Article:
Thursday, March 8, 2012, AM | Leave Comment
Besides the now very infamous Nigerian scam, there are fraud risks you should be aware of and try to avoid them. Sometimes innocent looking blogs can turn out to be a culprit that you must try to stay away from. These can be personal blogs or belong to bogus organizations. As the following descriptions for different scams show, it can appear in your financial life anytime and anywhere.
I receive emails quite frequently asking for link exchange with my blog Doable Finance. Before adding the external link to my blogroll, I do research through my favorite search engine, and when satisfied I put the link on my blog.
Blogs can be used to share ideas and communicate quickly. However, it just so happens that some blogs exist to infringe on others’ copyright, invade privacy, act in defamation and harass sexually. These acts are all possible with blogs.
Some blogs also can put your site at tremendous risk for security breaches, with the potential loss of financial information or other confidential material.
Cell Phone Text Messages
You ought to be aware of text messages you may receive on your cell phone asking you to access the web address given in the text message. You are then asked that unless you comply you will be charged or subscribed to a service.
Once you use your computer to go to the web address given, your computer may be compromised with a Trojan Horse program and your data security may be at risk.
A typical lottery scam begins with an unexpected and unsolicited e-mail notification that you have won a large sum of money in a lottery. One big problem with this is you may never have bought the specific lottery ticket in the first place.
The email often originates from free e-mail accounts such as Yahoo, Hotmail, MSN, etc. Scammers will also often use the names of legitimate lottery organizations, thereby trying to make themselves look legitimate.
You are usually asked to keep the notice secret and will instruct you to contact a claims agent to validate. After contacting the “agent” you are asked to pay supposed processing fees or transfer charges so the winnings can be distributed. Of course, you never hear from them again.
Peer-to-Peer File Sharing
By default, Peer-to-peer (P2P) communication is a decentralized, encrypted, anonymous networks that can find their way through residential firewalls. Moreover, criminals actively search P2P networks for personal information they can use to commit identity theft.
Don’t share folders containing your personal information. Examples include users storing music and other data in the same folder that is shared, or users unknowingly downloading malware that exposes their file directories to the network.
Pharming is a variation of phishing in which malicious code is installed on a personal computer or server, misdirecting users to fraudulent websites without their knowledge or consent. Once on the fraudulent site, the user will be asked to submit confidential information and the attackers will capture this information for illegal use.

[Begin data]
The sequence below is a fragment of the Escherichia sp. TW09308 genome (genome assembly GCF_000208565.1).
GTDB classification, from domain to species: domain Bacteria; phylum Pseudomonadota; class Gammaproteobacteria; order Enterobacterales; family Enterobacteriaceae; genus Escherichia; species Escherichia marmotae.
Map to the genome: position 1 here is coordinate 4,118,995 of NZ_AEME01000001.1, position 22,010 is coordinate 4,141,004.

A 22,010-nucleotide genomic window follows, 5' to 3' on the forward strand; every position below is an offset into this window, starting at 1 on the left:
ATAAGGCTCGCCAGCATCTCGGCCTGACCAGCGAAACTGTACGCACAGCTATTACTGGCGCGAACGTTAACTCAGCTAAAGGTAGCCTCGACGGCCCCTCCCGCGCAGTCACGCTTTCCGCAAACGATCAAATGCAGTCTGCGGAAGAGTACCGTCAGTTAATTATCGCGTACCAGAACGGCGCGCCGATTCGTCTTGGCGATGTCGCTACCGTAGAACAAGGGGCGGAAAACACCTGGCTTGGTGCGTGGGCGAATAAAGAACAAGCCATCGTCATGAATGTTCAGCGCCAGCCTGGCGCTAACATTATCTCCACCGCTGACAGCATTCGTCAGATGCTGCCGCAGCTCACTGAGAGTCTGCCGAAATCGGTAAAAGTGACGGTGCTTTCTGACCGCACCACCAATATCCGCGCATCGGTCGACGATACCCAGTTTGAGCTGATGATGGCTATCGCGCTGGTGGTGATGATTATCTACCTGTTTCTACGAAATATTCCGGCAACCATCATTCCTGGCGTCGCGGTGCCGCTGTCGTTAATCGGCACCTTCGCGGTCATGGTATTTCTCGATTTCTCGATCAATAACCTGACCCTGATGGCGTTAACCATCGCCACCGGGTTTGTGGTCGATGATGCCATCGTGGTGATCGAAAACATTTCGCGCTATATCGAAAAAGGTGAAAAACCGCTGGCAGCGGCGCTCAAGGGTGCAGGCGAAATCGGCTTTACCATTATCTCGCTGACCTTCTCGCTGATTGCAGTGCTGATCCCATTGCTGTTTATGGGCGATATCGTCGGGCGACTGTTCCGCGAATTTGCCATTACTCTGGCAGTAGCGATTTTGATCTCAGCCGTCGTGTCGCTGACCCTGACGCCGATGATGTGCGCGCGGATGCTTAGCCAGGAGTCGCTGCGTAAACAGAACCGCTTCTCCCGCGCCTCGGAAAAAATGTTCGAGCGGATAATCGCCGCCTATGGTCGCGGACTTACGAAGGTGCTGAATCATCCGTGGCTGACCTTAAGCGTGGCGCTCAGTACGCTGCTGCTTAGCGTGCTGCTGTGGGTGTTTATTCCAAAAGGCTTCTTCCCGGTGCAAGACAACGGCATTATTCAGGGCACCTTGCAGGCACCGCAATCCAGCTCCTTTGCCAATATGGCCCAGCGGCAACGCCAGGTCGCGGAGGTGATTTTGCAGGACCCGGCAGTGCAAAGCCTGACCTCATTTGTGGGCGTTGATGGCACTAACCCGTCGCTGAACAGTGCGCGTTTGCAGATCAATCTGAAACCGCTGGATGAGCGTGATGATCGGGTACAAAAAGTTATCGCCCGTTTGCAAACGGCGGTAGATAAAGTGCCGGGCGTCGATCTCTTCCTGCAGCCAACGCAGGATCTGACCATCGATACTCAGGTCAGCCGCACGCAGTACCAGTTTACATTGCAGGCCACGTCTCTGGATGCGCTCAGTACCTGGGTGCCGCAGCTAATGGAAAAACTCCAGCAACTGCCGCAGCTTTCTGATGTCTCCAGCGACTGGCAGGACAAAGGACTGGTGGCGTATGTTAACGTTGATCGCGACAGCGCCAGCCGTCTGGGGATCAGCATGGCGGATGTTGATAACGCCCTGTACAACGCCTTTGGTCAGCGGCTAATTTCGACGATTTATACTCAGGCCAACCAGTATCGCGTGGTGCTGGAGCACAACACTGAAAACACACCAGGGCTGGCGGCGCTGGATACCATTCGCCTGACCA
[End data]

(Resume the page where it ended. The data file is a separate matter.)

Removable Media Devices
Removable media devices (thumb drives, flash drives, MP3 players, etc.) have become one of the largest security threats to businesses and individuals.
You as an employee can easily download corporate information – sales figures, customer lists, marketing plans, etc. – onto a small storage device, slip it into your pocket and walk out the door.
A defined acceptable-use policy and controls to prevent the download and transfer of sensitive data should be in place.
Vishing (or “voice phishing”) are attacks in which bank customers are contacted by e-mail or sometimes automated phone call and told that their checking accounts have been compromised.
Instead of being referred to a website (as in phishing scams), customers are urged to call a local or toll-free number.
The number connects to an automated response system that answers the call and asks you to input account information and/or your Social Security number to clear up the “problem.”
Counterfeiting is one another example of fraud that can have extremely serious consequences. Technology is ever improving, making it easier for counterfeiters to produce realistic looking packaging and fool legitimate wholesalers and retailers.
Counterfeiting is a potentially lucrative business for the fraudster, with possibilities of large commercial profits, and it is a problem affecting a wide range of industries including wines and spirits, pharmaceuticals, electrical goods, and fashion.
However, there are often many victims affected by such a fraud and not just the business that has been duped or had their brand exploited. For some, the outcome of counterfeiting goes way beyond financial losses and can even be fatal.
In a Nutshell
Scams and frauds can show up in your financial life in different forms. You have to be always on your toes to recognize them and avoid them, some scams at all cost.
Source: TD Bank.Facebook.com/doable.finance